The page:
Questions: Margaret Smith (734) 769-5123 x 605

Thanks to our Sponsors: Ann Arbor State Bank, LENA and Ann Arbor Area Convention and Vistor’s Bureau

 


Family Volunteering

River Roundup volunteers. Photo by Rick Martin

River Roundup volunteers. Photo by Rick Martin

While it may not seem like it today, HRWC’s field season, and thus many volunteer opportunities, are right around the corner. Our first volunteer training (for our Water Quality program) is on March 21. River Roundup and Bioreserve training are sure signs that spring is imminent.

As many of our volunteers and supporters know, most HRWC programs are family friendly. It’s been a delight seeing many of our youth volunteers grow into thoughtful, giving, young professionals. Numerous studies have linked volunteering to being happier and healthier. So why not get your favorite kid involved in the community, especially HRWC? For some tips, see this Points of Light blog on getting kids into volunteering. To see if your youth is a good fit for one of our programs just ask the program lead!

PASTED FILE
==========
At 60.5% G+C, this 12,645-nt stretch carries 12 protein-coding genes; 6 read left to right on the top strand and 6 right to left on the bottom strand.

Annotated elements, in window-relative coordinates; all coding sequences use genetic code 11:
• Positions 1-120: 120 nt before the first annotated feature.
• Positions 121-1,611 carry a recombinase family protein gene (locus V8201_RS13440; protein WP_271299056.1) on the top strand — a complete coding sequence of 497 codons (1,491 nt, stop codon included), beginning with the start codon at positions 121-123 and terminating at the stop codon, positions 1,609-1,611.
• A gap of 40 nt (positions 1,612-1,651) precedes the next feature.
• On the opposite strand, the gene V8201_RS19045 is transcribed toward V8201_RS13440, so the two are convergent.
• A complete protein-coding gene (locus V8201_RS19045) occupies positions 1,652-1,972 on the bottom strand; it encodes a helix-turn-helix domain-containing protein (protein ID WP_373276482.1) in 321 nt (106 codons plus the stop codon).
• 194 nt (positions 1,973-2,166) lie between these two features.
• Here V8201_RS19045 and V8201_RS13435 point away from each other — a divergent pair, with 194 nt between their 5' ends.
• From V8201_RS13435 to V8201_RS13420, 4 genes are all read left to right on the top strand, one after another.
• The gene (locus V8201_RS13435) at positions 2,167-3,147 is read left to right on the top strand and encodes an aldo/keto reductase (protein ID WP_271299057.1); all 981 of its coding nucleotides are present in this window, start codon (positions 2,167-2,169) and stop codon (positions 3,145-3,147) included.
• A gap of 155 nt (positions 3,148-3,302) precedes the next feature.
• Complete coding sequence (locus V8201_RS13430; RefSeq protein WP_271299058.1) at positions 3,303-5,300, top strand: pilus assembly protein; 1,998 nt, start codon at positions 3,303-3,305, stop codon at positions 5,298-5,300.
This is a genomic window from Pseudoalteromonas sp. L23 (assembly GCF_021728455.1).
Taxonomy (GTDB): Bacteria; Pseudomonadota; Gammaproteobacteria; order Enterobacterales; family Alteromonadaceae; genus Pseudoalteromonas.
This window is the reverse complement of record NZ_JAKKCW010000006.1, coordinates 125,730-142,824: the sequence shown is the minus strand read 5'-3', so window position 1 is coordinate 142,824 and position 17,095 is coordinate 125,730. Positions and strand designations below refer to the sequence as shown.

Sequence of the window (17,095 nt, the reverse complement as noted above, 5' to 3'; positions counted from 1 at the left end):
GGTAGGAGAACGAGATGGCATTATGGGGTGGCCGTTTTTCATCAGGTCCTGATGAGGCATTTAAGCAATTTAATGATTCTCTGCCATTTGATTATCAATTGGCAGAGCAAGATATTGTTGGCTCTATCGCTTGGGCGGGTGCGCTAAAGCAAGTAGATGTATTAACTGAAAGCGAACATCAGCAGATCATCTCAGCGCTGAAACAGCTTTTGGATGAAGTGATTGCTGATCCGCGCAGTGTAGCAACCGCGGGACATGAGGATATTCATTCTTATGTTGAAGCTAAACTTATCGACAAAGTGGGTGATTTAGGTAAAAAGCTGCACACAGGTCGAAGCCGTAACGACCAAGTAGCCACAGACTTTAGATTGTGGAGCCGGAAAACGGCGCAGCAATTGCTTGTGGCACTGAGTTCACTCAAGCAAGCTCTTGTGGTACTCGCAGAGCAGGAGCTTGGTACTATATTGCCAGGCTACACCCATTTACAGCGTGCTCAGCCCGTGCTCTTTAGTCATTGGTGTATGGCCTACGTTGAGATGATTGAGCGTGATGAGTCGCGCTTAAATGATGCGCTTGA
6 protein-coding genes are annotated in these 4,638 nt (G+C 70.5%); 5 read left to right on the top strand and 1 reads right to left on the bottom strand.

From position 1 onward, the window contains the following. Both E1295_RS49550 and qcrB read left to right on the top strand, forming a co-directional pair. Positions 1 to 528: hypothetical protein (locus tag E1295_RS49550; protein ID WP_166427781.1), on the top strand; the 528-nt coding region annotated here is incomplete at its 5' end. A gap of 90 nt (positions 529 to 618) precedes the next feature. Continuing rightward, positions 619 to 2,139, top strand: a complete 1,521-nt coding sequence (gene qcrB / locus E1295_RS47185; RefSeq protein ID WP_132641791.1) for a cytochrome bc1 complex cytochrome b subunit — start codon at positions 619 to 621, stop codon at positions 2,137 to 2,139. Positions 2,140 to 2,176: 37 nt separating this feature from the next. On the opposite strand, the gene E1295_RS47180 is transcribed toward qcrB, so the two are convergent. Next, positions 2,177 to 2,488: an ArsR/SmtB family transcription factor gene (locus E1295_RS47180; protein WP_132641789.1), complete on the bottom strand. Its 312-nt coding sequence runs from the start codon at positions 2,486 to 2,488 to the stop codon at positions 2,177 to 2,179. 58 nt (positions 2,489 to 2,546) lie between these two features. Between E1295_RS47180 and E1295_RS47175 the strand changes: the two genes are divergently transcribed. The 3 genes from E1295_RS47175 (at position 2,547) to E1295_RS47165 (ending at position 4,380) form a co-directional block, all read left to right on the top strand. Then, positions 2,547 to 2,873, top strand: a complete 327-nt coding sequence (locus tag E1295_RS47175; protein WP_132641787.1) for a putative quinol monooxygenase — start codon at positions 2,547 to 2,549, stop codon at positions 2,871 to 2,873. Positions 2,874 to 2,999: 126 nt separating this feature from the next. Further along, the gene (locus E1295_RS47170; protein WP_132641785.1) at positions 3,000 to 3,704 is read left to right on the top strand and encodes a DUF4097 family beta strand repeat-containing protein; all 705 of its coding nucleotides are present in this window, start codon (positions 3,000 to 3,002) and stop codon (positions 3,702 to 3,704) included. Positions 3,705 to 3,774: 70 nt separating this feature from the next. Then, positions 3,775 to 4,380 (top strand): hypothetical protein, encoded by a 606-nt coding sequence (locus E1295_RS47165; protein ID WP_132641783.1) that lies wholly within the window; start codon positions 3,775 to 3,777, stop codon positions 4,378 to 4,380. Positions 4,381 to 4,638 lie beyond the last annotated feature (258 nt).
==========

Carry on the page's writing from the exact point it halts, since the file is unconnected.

If you’re interested in HRWC’s volunteer programming in general, Jason would love to hear from you: jfrenzel@hrwc.org.

Support Biodiversity! Tell the DNR what you think

A female osprey brings a fish to her offspring.

A female osprey brings a fish to her offspring.

The Michigan DNR is looking for public input on their Nongame Wildlife Fund.  The fund is used to fund the DNR’s efforts to identify, protect,  manage and restore Michigan’s biological diversity.  It is an important way the DNR can fund projects that help wildlife that do not benefit directly from management of game populations such as deer, trout, or pheasant; management for these species receives direct funding from hunting and fishing licenses.